Over the past year or two, I’ve met a number of people who are exploring the idea of either taking on some side projects or leaving their full-time job and focusing wholly on freelance or consulting work as instructional designers, elearning developers or coaches.
This is the path I took, beginning in 2012, with a side hustle until I partnered with a friend from college and turned it into an actual company with 5 other employees.
Recently, I had the opportunity to sit down with Elaine Biech who has been doing her own thing – quite successfully I might add – for more than 40 years and has published EIGHTY SEVEN books! She had a lot to say about lessons learned and some very helpful advice for those looking to become their own boss through freelancing or consulting in the L&D space.
Transcript of the Conversation with Elaine Biech
Brian Washburn: Welcome, everyone, to another episode of Train Like You Listen, a weekly podcast about all things learning and development in bite-sized chunks. I’m Brian Washburn, your host and also the CEO and Co-founder of Endurance Learning. And our Train Like You Listen podcast is brought to you by Soapbox, the world’s first and only rapid authoring tool for instructor-led training. It’s award-winning now! It’s the winner of a Training Magazine Network Choice Award for Authoring Tools. Basically it’s like Instant Pot for training lesson plans – you put in a few ingredients like: how long is your presentation going to be? How many people will attend? Is it going to be in-person or virtual? What are your learning objectives? And then it spits out a lesson plan. That’s Soapbox! If you want to know more information about it, go to soapboxify.com.
I’m very excited here to talk to you today about the idea of going out on your own and starting your own business, especially focused on training and development. I’m joined by Elaine Biech, who has been doing this for 40 years. Elaine is an author, consultant and ATD volunteer. She has 87 published books and a 40 year career for ATD in all capacities. Elaine, thank you so much for joining us.
Elaine Biech: You’re welcome. Glad to be here.
Brian Washburn: And so when it comes to this topic of building a consulting business, we like to always allow our guests to introduce themselves briefly with a six-word biography. When I think of this topic of starting your own consulting business or building your own consulting business, I would say, “Owning a business wasn’t my plan”. How about you, Elaine? How would you introduce yourself to our audience today?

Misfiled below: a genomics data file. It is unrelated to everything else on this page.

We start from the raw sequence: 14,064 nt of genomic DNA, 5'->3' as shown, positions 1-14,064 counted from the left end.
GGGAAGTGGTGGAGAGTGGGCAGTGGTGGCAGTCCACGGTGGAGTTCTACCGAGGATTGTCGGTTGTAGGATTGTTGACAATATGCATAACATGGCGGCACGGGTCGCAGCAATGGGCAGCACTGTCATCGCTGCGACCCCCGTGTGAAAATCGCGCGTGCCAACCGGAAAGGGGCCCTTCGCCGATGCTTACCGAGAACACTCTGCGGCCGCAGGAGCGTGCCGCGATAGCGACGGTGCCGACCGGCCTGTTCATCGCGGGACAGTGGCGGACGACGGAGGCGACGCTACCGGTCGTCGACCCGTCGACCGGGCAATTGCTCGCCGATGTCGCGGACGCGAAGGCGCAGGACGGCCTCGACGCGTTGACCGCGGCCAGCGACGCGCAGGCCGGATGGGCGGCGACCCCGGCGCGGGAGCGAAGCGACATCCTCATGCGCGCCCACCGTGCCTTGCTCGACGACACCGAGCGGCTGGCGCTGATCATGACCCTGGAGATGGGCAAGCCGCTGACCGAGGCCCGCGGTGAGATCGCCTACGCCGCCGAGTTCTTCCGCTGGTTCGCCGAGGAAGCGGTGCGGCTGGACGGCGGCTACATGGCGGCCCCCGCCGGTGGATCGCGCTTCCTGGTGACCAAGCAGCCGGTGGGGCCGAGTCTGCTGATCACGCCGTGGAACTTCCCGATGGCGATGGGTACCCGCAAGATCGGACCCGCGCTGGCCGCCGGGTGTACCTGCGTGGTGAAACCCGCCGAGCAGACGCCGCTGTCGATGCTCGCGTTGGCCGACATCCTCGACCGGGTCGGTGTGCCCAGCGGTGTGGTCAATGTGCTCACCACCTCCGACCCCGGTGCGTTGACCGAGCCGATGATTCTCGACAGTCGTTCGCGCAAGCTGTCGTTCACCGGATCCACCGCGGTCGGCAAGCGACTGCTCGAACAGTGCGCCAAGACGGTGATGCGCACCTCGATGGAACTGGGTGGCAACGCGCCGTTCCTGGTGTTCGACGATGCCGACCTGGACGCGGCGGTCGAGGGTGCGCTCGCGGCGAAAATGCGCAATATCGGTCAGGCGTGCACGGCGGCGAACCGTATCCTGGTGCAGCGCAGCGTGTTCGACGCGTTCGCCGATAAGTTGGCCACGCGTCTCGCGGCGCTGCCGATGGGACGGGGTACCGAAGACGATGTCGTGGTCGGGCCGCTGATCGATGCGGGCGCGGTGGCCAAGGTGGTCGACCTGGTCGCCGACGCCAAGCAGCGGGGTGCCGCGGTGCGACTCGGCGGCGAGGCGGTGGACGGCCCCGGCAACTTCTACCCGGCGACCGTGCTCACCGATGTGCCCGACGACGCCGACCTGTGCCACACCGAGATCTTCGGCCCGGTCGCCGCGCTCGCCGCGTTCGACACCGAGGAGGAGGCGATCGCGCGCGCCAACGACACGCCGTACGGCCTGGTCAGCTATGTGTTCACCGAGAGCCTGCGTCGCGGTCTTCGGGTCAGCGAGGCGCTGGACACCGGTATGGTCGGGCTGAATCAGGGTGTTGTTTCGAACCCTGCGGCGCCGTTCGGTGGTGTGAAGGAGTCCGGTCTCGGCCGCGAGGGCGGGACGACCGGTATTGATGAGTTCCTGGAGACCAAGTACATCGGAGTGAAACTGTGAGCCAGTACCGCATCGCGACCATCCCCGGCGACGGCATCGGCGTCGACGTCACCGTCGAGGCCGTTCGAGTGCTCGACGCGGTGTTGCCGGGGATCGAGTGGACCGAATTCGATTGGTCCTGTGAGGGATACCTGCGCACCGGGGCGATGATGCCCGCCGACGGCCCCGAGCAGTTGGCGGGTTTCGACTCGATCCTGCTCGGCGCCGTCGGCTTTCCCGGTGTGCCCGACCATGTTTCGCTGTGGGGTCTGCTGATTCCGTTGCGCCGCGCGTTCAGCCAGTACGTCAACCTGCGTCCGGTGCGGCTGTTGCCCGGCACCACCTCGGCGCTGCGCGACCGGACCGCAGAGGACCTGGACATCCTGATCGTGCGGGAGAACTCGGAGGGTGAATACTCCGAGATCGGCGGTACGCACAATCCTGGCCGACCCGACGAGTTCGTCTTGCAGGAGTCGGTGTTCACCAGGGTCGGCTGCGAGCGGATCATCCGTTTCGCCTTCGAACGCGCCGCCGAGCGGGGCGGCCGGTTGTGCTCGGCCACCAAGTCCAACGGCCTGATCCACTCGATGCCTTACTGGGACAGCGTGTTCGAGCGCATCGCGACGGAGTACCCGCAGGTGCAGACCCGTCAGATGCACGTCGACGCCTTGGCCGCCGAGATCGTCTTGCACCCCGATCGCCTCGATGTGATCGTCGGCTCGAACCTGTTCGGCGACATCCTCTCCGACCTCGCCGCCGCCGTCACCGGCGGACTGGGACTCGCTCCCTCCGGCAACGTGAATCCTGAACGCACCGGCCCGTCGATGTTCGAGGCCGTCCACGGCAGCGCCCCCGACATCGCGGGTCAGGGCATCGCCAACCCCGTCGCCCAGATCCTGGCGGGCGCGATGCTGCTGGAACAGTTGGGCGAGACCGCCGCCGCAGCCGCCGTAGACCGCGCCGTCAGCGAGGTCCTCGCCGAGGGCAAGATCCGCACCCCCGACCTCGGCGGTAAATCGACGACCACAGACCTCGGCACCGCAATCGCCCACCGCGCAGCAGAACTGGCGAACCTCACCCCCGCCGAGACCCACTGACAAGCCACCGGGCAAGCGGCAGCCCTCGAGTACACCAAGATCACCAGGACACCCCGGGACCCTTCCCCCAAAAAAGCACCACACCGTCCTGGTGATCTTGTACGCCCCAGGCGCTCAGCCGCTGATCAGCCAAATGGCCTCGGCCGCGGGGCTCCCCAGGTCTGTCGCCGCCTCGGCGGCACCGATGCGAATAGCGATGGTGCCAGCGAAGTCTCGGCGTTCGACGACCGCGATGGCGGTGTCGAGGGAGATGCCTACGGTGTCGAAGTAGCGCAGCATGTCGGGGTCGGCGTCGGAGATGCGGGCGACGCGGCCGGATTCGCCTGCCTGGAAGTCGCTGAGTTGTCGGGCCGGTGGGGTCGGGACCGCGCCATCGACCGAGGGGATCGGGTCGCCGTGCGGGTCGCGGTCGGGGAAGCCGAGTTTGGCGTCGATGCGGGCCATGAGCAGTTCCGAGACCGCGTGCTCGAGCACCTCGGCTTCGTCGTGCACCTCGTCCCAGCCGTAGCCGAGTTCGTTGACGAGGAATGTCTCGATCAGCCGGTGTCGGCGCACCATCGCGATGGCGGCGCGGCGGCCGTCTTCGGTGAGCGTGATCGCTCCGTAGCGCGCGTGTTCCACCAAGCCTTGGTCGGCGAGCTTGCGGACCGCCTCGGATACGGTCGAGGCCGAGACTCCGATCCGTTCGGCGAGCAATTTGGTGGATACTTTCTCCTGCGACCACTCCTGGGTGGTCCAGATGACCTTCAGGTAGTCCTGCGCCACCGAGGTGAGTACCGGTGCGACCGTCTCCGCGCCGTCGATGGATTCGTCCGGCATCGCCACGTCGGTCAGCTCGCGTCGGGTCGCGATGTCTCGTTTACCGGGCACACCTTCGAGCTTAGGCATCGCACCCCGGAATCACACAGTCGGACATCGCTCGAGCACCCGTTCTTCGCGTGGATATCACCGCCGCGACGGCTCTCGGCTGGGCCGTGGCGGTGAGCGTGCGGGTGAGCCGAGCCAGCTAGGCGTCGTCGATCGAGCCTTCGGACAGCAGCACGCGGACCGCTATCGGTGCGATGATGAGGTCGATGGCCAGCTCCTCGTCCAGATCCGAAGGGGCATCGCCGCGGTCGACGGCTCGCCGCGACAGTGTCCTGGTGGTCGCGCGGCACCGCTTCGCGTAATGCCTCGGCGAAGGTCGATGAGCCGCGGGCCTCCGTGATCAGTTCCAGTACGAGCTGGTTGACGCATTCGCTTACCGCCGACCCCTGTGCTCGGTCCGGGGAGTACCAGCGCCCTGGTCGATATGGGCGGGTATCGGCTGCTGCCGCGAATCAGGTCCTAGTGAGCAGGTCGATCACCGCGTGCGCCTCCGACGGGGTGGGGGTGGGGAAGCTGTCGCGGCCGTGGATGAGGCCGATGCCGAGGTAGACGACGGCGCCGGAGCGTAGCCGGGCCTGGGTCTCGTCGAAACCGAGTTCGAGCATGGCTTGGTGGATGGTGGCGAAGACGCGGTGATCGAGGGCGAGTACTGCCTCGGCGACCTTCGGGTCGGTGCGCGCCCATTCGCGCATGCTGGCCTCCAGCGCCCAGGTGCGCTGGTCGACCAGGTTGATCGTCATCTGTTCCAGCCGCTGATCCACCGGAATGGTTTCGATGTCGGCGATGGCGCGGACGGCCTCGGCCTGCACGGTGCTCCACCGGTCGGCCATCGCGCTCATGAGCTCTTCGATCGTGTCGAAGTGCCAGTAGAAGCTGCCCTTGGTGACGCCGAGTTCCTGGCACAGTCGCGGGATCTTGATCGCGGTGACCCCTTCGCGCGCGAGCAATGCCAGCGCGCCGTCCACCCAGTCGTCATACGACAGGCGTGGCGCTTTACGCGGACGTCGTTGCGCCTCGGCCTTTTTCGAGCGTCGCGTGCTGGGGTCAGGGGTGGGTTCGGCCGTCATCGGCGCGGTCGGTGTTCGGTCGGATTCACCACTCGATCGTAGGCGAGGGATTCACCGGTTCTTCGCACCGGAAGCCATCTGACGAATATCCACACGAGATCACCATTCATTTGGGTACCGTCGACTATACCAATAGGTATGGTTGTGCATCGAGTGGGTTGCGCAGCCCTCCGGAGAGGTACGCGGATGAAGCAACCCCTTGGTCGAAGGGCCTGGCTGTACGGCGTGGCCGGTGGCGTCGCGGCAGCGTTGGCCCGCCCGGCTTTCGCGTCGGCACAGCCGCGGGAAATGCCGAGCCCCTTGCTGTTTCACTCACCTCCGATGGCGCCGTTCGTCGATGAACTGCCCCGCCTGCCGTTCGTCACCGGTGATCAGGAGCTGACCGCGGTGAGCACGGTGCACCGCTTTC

Elaine Biech: I’d introduce myself by saying, “Get up and go to play”. Everybody says, “I’m getting up and going to work”. But I think you should love what you do so much that you can say, “I’m getting up and going to play”. So Monday morning you hop out of bed and you say, “Job, I’ve missed you so much! I can’t wait to get back to you!” We spend so many hours at work. We should love it. Really, really love it. And that’s what consulting is for me.
Brian Washburn: Yeah. Yeah. I want to get into this because the idea of finding your passion and then making money doing what it is that you’re passionate about, I think is kind of the Holy Grail of the work world, at least from where I stand. So can you share what might be some good reasons for someone to decide that they want to start their own consultancy, whether it’s a training facilitation company or e-learning development or instructional design or coaching or whatever it might be?
Why You Should Become a Learning & Development Consultant
Elaine Biech: Okay. So I think that there is only one really, really good reason and there’s lots of other sub reasons. And that really good reason is: because you want to. If you want to do it, you should.
But some other reasons: first of all, it’s profitable. It’s a profitable business. Research has shown that most people make more as a consultant than they do on the job. For me, after 40 years of business, I’ve made more than my salary every single year, except maybe the first year. And one year I even made about 20 times the amount that I would have been able to make in a salary. Now that was a blip, obviously, but it’s possible.
Yes, it’s profitable but I think that it’s much more than a job. Consulting is, right now, more in demand than ever, so it’s a great time to take the leap. There’s a shortage of employees and so they’re filling those jobs in, because the work still needs to get done, with consultants. I think some other reasons is that as a consultant, you get to do the meaningful work that you choose.